Last but never least, Tuscaloosa, Alabama singer-songwriter Joshua Hilliker and vocalist Heather Hester recorded and released their Merry Christmas EP last year, but our discovery in the midst of this year’s annual Noisetrade exploration brings comfort and joy aplenty, even if there’s little to learn about the artist’s history or craft here (Hilliker’s webpage redirects back to Noisetrade itself). Still, strong arrangement and sweet performance tell a tale of their own: Joshua and Heather’s Away in a Manger is sublime; this take on African-American spiritual Everywhere I Go (more often listed as Somebody Talking ‘Bout Jesus) simply blows me away.

For comparison’s sake, two other EPs – also released last year, but newly-found – provide a breadth of comparison. Adam Townsend’s Give & Get EP, recorded with his wife to raise money and awareness for homeless kids and teens via GA-based charity StandUp For Kids, offers weary, homegrown sentiment for the holiday homestead. Meanwhile, Floridian singer-sonqwriter Josh Gilligan’s Christmas EP, which benefits Blood:Water Mission’s fight against the HIV/AIDS and water crises in Africa, trends more folkpop, but his new brush-and-horn arrangement of Away In A Manger, with its echoes of Calexico and other indie Americana bands, fits the contemporary folkscene sweetly. All three EPs are available for free, but as always, donate if you can, the better to support artists (and, in Gilligan and Townsend’s cases, their chosen beneficiaries) well worth celebrating.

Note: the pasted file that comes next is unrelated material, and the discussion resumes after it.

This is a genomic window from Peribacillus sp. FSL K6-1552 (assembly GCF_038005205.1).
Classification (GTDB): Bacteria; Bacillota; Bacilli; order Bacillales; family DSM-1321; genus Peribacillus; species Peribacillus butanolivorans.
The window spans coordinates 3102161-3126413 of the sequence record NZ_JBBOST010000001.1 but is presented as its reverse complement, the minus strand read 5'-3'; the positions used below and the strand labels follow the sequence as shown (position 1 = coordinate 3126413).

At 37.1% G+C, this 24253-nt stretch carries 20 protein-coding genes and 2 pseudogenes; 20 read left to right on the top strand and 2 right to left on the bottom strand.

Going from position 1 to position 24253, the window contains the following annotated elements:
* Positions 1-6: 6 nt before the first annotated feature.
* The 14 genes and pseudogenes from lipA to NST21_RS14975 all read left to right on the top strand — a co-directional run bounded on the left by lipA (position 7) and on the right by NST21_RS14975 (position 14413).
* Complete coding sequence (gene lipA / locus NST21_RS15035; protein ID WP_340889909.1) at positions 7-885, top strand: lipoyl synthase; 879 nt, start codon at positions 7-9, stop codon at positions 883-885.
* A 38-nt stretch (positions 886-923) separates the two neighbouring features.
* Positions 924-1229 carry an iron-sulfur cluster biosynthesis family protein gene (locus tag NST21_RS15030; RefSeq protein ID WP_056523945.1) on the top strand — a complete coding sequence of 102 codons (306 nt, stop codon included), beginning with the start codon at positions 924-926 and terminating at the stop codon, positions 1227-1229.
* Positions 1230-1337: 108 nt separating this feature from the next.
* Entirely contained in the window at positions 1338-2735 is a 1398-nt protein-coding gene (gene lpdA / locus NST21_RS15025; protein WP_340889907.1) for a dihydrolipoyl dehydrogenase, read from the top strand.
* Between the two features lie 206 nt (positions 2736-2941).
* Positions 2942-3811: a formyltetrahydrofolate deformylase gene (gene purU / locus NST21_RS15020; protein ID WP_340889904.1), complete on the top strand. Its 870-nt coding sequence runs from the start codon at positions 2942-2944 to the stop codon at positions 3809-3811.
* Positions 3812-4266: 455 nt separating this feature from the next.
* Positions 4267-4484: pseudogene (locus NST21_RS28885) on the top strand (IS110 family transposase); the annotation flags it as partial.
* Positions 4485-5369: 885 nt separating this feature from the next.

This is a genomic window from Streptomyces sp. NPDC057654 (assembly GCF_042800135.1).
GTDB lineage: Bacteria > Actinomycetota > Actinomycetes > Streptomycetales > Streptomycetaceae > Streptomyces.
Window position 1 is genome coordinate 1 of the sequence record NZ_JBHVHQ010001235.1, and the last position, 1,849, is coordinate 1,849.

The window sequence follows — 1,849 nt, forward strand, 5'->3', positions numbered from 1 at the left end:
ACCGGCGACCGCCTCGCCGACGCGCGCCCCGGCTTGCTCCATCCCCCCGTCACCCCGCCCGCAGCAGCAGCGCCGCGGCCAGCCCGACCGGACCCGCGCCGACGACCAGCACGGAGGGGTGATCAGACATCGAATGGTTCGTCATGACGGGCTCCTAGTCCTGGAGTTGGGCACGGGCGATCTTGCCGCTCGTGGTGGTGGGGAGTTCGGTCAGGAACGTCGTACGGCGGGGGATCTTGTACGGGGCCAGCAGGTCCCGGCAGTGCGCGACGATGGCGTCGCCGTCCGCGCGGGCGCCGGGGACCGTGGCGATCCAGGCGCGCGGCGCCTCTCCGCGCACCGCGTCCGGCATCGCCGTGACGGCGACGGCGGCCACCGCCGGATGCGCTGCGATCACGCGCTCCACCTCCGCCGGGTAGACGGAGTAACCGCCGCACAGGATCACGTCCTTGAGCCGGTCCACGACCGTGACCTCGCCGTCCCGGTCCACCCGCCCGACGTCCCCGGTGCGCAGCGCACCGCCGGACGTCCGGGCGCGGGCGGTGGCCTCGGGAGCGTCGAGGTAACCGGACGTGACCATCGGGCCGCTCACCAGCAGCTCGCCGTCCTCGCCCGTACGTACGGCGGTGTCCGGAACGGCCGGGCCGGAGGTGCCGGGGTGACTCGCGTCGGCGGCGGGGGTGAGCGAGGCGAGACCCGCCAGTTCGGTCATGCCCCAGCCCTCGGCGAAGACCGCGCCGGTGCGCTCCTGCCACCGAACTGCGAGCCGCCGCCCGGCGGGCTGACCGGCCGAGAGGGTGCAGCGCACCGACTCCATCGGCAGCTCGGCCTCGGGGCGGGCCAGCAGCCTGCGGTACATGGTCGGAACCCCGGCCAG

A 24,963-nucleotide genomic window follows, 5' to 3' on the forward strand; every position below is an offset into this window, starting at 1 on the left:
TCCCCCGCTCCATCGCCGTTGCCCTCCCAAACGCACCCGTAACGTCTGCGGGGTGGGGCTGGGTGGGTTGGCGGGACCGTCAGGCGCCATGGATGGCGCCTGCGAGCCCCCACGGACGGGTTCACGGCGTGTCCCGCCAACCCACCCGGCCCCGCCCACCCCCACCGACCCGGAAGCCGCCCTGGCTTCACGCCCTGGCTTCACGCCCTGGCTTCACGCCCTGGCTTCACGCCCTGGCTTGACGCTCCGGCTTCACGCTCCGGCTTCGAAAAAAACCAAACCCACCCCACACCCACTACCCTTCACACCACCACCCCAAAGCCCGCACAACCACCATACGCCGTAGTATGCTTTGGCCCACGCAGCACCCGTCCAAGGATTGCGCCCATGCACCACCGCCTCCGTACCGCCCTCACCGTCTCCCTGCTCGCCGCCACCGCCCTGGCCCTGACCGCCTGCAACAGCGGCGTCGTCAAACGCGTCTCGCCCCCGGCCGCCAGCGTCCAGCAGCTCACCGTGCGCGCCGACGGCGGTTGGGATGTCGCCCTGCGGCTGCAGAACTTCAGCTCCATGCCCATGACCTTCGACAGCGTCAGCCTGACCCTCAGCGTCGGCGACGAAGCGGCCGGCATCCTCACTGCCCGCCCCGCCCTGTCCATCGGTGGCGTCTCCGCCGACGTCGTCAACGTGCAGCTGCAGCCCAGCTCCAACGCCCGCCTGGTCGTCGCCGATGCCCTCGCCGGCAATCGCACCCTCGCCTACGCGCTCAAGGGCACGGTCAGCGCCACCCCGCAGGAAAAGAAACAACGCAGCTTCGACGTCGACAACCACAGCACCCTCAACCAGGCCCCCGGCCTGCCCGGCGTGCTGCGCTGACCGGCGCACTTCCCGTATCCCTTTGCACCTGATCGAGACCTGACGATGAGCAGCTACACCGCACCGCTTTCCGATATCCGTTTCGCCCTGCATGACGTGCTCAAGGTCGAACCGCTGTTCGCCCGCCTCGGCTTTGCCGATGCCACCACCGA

Merry Christmas and Happy Holidays to all our readers – may your days be merry and bright! We’ll be back in the next few days with the first volume of our annual two-part review of the best coverfolk albums and singles of 2013!

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New Artists, Old Songs Week, Vol. 1: Streaming coverage from
Jeremy Squires, Allysen Callery, Al Lewis, Mia Dyson, Virgin Soldiers & more!

September 7th, 2013 — 1:32pm

At the core, like most music blogs, Cover Lay Down aims to be a venue of exposure, that nurtures and sustains the continued viability of the folk and acoustic genres by helping connect artists and fans through the comfort of tribute and interpretation.